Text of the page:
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Historic World Sea Surface Temperature Anomaly Animation

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Sea Surface Temp Anomaly

Sea Surface Temperature Anomaly

Sea surface temperature is the temperature of the top millimeter of the ocean's surface. An anomaly is a departure from average conditions. These maps compare temperatures in a given month to the long-term average temperature of that month from 1985 through 1997. Blue shows temperatures that were cooler than average, white shows near-average temperatures, and red shows where temperatures were warmer than average. The maps are made from data collected by the Advanced Microwave Scanning Radiometer-EOS (AMSR-E) compared to historical data collected by a series of National Oceanic and Atmospheric Administration (NOAA) satellites.

Some sea surface temperature anomalies are simply transient events, not part of a specific pattern or trend. Other anomalies are more meaningful. At irregular intervals (roughly every 3-6 years), the sea surface temperatures in the Pacific Ocean along the equator become warmer or cooler than normal. These anomalies are the hallmark of El Niño and La Niña climate cycles, which can influence weather patterns across he globe. This time series shows the building and subsiding of a La Niña event from early 2007 through mid-2008.

Strong, localized sea surface temperature anomalies may reveal that an ocean current, such as the Gulf Stream Current off the east coast of the United States, has veered off its usual path for a time or is stronger or weaker than usual. Sea surface temperature anomalies that persist over many years can be signals of regional or global climate change, such as global warming. For example, the Arctic Ocean is shaded red throughout the entire time series of the animation. The warm anomaly appears to intensify in the Northern Hemisphere summer. This pattern results from the fact that sea ice is retreating to a smaller area in the summer now than in the past; areas that used to be covered with ice all summer are now open water.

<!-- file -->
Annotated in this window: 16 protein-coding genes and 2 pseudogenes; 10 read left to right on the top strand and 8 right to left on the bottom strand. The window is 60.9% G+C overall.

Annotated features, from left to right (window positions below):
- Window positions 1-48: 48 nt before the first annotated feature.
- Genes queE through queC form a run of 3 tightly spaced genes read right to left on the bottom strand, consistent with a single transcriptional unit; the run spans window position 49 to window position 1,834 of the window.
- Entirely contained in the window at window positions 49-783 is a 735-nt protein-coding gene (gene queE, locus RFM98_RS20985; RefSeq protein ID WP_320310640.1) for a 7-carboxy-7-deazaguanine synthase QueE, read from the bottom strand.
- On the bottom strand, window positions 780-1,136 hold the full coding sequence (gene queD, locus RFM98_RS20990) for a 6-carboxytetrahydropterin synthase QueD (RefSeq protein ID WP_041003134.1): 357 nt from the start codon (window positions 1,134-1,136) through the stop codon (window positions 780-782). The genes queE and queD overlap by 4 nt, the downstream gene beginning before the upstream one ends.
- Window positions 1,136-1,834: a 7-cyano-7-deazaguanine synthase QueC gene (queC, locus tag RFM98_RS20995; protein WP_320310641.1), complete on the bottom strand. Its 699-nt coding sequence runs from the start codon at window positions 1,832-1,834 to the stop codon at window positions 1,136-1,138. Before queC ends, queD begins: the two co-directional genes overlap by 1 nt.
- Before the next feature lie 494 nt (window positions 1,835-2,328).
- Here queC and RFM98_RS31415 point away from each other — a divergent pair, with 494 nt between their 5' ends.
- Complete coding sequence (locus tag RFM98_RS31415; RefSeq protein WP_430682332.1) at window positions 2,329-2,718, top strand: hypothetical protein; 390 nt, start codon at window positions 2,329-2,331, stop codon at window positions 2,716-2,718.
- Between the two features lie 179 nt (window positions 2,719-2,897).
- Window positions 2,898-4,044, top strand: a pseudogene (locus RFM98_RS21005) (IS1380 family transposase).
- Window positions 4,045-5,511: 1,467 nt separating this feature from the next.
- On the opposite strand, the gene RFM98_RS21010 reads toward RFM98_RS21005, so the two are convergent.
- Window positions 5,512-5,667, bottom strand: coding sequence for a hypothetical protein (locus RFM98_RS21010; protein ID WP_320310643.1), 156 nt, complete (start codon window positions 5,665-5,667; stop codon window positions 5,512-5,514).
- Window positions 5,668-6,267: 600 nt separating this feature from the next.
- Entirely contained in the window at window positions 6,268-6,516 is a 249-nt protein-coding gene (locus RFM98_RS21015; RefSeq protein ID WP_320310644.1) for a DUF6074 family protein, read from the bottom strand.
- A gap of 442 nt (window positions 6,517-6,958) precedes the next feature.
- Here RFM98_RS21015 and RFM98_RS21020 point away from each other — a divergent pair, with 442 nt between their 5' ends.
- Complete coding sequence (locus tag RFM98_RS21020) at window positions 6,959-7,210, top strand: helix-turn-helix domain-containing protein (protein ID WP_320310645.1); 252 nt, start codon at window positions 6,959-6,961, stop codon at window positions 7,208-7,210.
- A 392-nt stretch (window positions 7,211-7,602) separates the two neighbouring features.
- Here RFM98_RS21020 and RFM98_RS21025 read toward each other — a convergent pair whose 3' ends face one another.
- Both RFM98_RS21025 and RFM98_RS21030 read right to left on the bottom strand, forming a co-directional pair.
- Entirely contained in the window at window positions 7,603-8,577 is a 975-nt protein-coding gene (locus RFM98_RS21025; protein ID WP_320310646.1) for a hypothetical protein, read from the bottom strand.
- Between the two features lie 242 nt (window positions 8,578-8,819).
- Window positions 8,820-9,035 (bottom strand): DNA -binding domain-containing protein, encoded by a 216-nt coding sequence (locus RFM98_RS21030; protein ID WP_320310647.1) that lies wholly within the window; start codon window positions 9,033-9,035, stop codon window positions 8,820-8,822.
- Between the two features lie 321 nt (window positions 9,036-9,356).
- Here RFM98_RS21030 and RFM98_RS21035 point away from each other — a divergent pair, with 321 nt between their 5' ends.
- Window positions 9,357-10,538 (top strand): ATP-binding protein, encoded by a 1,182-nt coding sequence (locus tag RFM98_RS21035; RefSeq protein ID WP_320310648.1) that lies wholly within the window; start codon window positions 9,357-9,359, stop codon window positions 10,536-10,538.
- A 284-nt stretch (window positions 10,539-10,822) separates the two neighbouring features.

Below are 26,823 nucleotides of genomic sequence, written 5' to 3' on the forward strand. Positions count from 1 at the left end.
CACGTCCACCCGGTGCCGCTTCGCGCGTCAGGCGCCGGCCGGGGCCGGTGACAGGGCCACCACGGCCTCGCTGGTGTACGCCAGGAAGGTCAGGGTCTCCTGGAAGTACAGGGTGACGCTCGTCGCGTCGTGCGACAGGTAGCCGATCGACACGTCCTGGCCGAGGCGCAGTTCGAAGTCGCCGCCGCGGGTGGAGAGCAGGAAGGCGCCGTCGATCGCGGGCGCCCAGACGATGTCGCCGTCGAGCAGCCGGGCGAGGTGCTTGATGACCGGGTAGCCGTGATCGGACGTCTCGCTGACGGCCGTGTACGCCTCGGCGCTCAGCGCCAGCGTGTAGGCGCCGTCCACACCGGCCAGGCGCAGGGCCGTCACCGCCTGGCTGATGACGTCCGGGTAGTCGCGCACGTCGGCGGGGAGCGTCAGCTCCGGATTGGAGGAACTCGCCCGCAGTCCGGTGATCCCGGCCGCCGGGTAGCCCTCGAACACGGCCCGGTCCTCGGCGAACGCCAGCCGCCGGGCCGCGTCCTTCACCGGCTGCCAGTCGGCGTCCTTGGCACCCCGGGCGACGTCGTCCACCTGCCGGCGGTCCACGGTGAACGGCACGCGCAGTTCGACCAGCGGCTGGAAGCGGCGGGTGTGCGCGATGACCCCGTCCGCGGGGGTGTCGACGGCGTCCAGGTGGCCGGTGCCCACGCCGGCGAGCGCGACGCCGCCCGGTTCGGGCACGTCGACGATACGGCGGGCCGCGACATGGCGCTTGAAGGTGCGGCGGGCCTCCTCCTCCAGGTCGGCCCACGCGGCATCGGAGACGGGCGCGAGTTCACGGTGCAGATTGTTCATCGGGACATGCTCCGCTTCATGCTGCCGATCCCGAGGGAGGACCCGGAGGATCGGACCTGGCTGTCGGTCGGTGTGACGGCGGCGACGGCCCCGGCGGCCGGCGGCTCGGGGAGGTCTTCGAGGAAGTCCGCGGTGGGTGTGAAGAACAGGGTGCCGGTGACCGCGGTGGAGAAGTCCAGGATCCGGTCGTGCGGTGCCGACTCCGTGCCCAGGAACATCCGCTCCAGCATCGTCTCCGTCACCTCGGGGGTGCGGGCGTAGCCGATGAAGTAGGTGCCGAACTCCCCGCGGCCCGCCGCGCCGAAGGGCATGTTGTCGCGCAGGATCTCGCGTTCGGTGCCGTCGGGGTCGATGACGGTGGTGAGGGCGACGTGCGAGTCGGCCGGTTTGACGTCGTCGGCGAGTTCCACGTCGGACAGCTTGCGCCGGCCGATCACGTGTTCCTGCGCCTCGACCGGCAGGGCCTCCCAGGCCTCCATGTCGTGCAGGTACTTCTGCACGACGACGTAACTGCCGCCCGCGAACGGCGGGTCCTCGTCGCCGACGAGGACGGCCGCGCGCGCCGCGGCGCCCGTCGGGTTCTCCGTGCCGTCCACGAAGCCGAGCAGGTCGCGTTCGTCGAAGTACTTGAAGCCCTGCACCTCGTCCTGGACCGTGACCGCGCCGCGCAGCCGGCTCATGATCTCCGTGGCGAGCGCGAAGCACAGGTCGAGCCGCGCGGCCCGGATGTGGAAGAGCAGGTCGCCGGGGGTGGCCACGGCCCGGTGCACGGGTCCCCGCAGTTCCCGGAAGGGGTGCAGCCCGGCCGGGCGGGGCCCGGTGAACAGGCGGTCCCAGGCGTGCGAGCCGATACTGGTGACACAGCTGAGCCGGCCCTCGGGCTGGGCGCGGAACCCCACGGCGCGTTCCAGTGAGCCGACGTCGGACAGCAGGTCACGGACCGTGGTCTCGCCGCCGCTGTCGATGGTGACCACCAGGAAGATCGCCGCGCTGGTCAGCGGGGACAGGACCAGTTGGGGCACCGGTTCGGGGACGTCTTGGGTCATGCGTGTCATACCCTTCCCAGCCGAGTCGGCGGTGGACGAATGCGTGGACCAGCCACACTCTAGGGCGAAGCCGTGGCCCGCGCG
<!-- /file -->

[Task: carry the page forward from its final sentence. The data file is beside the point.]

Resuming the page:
Sea surface temperature anomalies have practical as well as scientific applications. For example, in coastal areas, anomalous temperatures (either warm or cool) can favor one organism in an ecosystem over another, causing populations of one kind of bacteria, algae, or fish to thrive or decline. Warm sea surface temperature anomalies can also warn natural resource managers where coral reefs may be in danger of bleaching.

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